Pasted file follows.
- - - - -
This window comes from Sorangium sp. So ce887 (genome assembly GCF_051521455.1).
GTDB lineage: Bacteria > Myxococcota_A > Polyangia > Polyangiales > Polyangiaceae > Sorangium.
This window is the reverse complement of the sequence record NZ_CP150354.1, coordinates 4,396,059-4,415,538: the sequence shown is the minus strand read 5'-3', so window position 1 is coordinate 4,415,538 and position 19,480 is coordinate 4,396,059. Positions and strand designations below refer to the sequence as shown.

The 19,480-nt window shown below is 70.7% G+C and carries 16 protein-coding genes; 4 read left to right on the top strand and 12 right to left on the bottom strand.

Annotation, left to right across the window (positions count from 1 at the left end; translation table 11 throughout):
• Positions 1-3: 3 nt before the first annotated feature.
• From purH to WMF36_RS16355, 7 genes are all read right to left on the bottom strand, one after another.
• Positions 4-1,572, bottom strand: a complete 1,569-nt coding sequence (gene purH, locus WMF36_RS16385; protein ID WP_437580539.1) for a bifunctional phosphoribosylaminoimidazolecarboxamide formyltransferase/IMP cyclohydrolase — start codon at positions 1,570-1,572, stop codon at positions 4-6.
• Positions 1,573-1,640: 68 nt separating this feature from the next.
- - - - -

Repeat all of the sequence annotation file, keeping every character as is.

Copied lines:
This window comes from Sorangium sp. So ce887 (genome assembly GCF_051521455.1).
GTDB lineage: Bacteria > Myxococcota_A > Polyangia > Polyangiales > Polyangiaceae > Sorangium.
This window is the reverse complement of the sequence record NZ_CP150354.1, coordinates 4,396,059-4,415,538: the sequence shown is the minus strand read 5'-3', so window position 1 is coordinate 4,415,538 and position 19,480 is coordinate 4,396,059. Positions and strand designations below refer to the sequence as shown.

The 19,480-nt window shown below is 70.7% G+C and carries 16 protein-coding genes; 4 read left to right on the top strand and 12 right to left on the bottom strand.

Annotation, left to right across the window (positions count from 1 at the left end; translation table 11 throughout):
• Positions 1-3: 3 nt before the first annotated feature.
• From purH to WMF36_RS16355, 7 genes are all read right to left on the bottom strand, one after another.
• Positions 4-1,572, bottom strand: a complete 1,569-nt coding sequence (gene purH, locus WMF36_RS16385; protein ID WP_437580539.1) for a bifunctional phosphoribosylaminoimidazolecarboxamide formyltransferase/IMP cyclohydrolase — start codon at positions 1,570-1,572, stop codon at positions 4-6.
• Positions 1,573-1,640: 68 nt separating this feature from the next.